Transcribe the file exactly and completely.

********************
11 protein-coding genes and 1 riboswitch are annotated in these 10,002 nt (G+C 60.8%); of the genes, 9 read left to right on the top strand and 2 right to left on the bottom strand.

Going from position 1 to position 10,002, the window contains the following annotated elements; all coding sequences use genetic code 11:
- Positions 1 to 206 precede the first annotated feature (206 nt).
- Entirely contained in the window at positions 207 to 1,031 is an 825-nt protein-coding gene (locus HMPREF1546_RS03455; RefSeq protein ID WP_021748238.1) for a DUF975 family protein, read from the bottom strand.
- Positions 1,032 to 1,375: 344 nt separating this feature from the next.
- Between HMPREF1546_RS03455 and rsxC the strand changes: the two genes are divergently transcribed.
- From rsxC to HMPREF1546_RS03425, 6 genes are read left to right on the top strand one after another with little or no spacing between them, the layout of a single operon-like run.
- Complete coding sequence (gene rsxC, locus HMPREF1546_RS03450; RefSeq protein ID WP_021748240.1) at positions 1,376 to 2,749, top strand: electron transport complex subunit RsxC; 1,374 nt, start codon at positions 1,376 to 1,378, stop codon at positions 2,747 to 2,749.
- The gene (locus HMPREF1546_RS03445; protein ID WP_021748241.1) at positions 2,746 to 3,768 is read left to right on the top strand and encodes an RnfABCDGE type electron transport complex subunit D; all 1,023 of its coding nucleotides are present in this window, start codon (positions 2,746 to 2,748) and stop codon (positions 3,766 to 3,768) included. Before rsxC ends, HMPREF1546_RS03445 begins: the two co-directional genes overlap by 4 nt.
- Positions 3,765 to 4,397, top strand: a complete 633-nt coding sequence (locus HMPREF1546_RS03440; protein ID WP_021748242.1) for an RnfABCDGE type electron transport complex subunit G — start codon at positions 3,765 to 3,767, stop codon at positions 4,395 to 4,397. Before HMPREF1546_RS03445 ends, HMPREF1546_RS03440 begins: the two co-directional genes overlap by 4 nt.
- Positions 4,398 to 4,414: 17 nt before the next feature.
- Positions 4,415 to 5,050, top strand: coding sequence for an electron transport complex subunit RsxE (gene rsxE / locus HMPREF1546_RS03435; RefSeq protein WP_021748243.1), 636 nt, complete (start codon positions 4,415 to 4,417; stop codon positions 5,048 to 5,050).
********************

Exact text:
11 protein-coding genes and 1 riboswitch are annotated in these 10,002 nt (G+C 60.8%); of the genes, 9 read left to right on the top strand and 2 right to left on the bottom strand.

Going from position 1 to position 10,002, the window contains the following annotated elements; all coding sequences use genetic code 11:
- Positions 1 to 206 precede the first annotated feature (206 nt).
- Entirely contained in the window at positions 207 to 1,031 is an 825-nt protein-coding gene (locus HMPREF1546_RS03455; RefSeq protein ID WP_021748238.1) for a DUF975 family protein, read from the bottom strand.
- Positions 1,032 to 1,375: 344 nt separating this feature from the next.
- Between HMPREF1546_RS03455 and rsxC the strand changes: the two genes are divergently transcribed.
- From rsxC to HMPREF1546_RS03425, 6 genes are read left to right on the top strand one after another with little or no spacing between them, the layout of a single operon-like run.
- Complete coding sequence (gene rsxC, locus HMPREF1546_RS03450; RefSeq protein ID WP_021748240.1) at positions 1,376 to 2,749, top strand: electron transport complex subunit RsxC; 1,374 nt, start codon at positions 1,376 to 1,378, stop codon at positions 2,747 to 2,749.
- The gene (locus HMPREF1546_RS03445; protein ID WP_021748241.1) at positions 2,746 to 3,768 is read left to right on the top strand and encodes an RnfABCDGE type electron transport complex subunit D; all 1,023 of its coding nucleotides are present in this window, start codon (positions 2,746 to 2,748) and stop codon (positions 3,766 to 3,768) included. Before rsxC ends, HMPREF1546_RS03445 begins: the two co-directional genes overlap by 4 nt.
- Positions 3,765 to 4,397, top strand: a complete 633-nt coding sequence (locus HMPREF1546_RS03440; protein ID WP_021748242.1) for an RnfABCDGE type electron transport complex subunit G — start codon at positions 3,765 to 3,767, stop codon at positions 4,395 to 4,397. Before HMPREF1546_RS03445 ends, HMPREF1546_RS03440 begins: the two co-directional genes overlap by 4 nt.
- Positions 4,398 to 4,414: 17 nt before the next feature.
- Positions 4,415 to 5,050, top strand: coding sequence for an electron transport complex subunit RsxE (gene rsxE / locus HMPREF1546_RS03435; RefSeq protein WP_021748243.1), 636 nt, complete (start codon positions 4,415 to 4,417; stop codon positions 5,048 to 5,050).